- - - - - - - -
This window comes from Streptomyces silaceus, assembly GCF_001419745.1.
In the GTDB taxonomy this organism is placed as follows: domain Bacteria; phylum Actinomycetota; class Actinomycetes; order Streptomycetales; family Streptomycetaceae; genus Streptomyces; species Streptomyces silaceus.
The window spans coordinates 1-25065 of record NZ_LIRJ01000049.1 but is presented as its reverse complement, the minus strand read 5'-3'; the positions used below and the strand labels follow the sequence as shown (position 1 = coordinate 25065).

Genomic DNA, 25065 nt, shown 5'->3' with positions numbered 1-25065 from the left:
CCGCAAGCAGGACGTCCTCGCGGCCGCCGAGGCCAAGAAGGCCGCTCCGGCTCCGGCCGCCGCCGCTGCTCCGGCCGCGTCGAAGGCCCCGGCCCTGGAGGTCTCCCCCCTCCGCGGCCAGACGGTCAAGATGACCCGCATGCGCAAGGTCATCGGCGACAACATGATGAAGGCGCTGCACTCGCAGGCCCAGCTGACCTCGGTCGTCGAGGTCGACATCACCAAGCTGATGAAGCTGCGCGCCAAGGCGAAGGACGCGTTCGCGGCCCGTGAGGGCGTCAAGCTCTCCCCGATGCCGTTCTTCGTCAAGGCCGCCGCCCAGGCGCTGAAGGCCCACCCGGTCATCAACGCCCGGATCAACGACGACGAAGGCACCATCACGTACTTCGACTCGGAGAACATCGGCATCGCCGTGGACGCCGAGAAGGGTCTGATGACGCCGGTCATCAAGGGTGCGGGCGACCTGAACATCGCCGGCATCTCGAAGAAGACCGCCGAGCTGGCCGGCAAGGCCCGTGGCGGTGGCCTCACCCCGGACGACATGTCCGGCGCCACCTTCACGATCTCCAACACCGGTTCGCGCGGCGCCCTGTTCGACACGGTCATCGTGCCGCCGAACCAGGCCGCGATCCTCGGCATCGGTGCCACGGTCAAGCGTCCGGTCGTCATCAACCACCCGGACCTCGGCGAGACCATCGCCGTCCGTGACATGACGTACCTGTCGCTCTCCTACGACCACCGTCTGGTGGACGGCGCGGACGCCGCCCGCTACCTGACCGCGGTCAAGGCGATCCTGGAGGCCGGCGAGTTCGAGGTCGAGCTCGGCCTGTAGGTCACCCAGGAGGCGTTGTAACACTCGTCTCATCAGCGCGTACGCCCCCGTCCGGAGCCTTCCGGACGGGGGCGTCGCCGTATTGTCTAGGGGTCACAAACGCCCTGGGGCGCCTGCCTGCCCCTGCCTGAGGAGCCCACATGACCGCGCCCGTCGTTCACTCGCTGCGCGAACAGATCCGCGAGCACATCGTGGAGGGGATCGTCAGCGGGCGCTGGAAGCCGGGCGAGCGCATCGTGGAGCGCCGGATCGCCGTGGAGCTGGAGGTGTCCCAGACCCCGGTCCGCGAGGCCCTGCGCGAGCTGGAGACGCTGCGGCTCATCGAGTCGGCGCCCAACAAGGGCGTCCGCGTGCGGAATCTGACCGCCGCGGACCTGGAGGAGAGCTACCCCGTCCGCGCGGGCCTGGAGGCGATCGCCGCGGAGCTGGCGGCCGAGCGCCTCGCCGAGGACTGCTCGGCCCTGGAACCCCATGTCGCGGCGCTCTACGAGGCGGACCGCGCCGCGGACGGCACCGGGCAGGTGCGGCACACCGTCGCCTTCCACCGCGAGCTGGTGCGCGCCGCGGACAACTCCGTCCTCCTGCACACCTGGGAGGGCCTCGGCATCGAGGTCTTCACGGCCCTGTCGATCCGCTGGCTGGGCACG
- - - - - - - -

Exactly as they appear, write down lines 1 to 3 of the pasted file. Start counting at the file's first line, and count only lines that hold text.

This window comes from Streptomyces silaceus, assembly GCF_001419745.1.
In the GTDB taxonomy this organism is placed as follows: domain Bacteria; phylum Actinomycetota; class Actinomycetes; order Streptomycetales; family Streptomycetaceae; genus Streptomyces; species Streptomyces silaceus.
The window spans coordinates 1-25065 of record NZ_LIRJ01000049.1 but is presented as its reverse complement, the minus strand read 5'-3'; the positions used below and the strand labels follow the sequence as shown (position 1 = coordinate 25065).